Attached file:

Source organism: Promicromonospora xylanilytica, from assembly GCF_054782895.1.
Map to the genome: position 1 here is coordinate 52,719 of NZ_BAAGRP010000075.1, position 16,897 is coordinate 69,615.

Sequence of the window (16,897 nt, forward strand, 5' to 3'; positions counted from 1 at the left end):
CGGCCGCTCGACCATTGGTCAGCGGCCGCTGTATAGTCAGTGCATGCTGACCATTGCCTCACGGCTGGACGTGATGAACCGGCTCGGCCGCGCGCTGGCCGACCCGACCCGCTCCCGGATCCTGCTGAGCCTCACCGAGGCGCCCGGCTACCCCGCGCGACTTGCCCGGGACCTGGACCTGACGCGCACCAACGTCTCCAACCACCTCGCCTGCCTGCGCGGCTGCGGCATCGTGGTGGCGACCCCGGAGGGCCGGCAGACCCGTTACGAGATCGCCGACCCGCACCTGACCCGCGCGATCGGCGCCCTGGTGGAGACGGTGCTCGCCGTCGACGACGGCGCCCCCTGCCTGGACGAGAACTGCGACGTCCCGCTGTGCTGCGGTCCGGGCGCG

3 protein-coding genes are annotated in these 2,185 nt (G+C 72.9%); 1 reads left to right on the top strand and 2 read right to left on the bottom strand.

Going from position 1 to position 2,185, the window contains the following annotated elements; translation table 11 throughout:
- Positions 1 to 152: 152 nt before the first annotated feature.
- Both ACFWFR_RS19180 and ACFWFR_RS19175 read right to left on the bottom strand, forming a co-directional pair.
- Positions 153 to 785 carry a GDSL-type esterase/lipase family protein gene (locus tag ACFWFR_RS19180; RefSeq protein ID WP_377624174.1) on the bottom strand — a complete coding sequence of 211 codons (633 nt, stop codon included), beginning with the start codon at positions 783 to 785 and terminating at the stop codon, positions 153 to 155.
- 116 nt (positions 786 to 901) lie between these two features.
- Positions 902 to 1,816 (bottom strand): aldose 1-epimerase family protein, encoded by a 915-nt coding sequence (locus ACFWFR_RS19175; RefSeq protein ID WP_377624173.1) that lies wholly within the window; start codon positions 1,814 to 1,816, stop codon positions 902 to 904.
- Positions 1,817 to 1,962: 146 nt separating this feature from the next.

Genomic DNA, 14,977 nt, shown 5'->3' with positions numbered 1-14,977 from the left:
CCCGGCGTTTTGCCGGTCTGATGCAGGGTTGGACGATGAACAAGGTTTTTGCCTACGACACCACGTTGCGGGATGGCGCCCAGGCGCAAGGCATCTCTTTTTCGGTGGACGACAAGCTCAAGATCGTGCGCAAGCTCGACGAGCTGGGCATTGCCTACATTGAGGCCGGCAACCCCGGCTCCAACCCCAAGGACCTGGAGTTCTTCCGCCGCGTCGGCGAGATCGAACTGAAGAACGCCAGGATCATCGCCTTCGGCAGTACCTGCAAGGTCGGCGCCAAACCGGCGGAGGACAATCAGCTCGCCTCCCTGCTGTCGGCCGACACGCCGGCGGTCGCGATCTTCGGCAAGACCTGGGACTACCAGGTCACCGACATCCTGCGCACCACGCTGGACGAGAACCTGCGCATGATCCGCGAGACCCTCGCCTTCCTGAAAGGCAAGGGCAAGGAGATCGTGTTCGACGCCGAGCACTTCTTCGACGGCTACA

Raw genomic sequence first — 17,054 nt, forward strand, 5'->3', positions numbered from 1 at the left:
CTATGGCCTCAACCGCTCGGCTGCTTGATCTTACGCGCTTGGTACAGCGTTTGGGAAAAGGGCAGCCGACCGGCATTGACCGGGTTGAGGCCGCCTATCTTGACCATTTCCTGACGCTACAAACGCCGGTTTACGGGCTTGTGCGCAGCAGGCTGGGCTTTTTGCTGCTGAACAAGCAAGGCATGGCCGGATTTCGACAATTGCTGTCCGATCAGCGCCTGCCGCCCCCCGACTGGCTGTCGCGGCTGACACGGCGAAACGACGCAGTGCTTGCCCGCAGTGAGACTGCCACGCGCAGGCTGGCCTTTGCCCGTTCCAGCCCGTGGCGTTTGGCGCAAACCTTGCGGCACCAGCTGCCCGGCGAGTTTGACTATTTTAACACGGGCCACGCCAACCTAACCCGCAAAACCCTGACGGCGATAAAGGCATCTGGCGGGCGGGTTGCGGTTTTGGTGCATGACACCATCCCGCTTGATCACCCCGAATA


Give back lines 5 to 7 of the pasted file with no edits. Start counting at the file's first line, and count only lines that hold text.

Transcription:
3 protein-coding genes are annotated in these 2,185 nt (G+C 72.9%); 1 reads left to right on the top strand and 2 read right to left on the bottom strand.

Going from position 1 to position 2,185, the window contains the following annotated elements; translation table 11 throughout:
- Positions 1 to 152: 152 nt before the first annotated feature.